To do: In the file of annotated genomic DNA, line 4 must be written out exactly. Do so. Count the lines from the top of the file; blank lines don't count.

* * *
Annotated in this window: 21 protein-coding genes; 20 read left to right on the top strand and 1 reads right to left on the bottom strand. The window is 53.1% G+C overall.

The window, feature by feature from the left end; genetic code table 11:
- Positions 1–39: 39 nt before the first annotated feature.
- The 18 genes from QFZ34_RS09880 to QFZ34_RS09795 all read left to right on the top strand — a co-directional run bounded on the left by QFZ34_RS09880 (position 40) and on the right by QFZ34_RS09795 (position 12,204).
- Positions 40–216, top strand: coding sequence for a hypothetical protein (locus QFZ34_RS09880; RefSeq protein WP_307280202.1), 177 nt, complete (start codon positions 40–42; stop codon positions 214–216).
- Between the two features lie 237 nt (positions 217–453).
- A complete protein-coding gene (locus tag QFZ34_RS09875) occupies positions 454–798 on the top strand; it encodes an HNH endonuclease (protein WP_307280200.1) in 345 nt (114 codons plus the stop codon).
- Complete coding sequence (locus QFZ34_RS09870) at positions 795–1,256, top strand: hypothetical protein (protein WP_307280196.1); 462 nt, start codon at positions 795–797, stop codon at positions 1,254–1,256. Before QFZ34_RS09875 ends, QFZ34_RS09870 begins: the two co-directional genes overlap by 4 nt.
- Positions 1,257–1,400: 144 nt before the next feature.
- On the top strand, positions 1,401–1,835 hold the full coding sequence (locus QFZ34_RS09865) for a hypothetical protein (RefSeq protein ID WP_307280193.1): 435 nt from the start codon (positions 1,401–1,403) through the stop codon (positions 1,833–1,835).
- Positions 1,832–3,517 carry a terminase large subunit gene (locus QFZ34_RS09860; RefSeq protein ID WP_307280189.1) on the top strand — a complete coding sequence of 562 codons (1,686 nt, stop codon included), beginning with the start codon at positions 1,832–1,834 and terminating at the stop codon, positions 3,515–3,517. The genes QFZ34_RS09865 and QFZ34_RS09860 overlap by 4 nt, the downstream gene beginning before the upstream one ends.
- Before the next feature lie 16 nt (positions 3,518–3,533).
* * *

- The 18 genes from QFZ34_RS09880 to QFZ34_RS09795 all read left to right on the top strand — a co-directional run bounded on the left by QFZ34_RS09880 (position 40) and on the right by QFZ34_RS09795 (position 12,204).